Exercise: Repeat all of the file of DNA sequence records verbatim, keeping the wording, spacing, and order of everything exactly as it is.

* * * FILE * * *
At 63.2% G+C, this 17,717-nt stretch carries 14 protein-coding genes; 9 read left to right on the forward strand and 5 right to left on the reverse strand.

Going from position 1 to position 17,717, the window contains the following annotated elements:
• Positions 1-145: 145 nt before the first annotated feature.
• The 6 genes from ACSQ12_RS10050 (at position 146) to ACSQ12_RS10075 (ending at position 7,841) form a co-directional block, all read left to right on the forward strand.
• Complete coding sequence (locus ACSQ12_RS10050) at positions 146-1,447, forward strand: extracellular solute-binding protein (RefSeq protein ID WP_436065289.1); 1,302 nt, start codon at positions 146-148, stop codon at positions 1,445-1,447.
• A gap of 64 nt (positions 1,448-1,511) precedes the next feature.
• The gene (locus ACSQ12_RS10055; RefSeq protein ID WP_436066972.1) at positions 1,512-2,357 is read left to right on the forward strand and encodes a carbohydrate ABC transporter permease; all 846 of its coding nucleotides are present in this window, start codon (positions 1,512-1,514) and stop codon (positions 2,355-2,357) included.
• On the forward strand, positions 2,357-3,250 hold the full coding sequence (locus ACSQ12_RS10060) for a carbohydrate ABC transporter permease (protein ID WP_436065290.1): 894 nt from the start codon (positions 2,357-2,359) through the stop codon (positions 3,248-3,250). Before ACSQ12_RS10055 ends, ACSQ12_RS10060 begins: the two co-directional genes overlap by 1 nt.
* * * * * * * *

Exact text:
At 63.2% G+C, this 17,717-nt stretch carries 14 protein-coding genes; 9 read left to right on the forward strand and 5 right to left on the reverse strand.

Going from position 1 to position 17,717, the window contains the following annotated elements:
• Positions 1-145: 145 nt before the first annotated feature.
• The 6 genes from ACSQ12_RS10050 (at position 146) to ACSQ12_RS10075 (ending at position 7,841) form a co-directional block, all read left to right on the forward strand.
• Complete coding sequence (locus ACSQ12_RS10050) at positions 146-1,447, forward strand: extracellular solute-binding protein (RefSeq protein ID WP_436065289.1); 1,302 nt, start codon at positions 146-148, stop codon at positions 1,445-1,447.
• A gap of 64 nt (positions 1,448-1,511) precedes the next feature.
• The gene (locus ACSQ12_RS10055; RefSeq protein ID WP_436066972.1) at positions 1,512-2,357 is read left to right on the forward strand and encodes a carbohydrate ABC transporter permease; all 846 of its coding nucleotides are present in this window, start codon (positions 1,512-1,514) and stop codon (positions 2,355-2,357) included.
• On the forward strand, positions 2,357-3,250 hold the full coding sequence (locus ACSQ12_RS10060) for a carbohydrate ABC transporter permease (protein ID WP_436065290.1): 894 nt from the start codon (positions 2,357-2,359) through the stop codon (positions 3,248-3,250). Before ACSQ12_RS10055 ends, ACSQ12_RS10060 begins: the two co-directional genes overlap by 1 nt.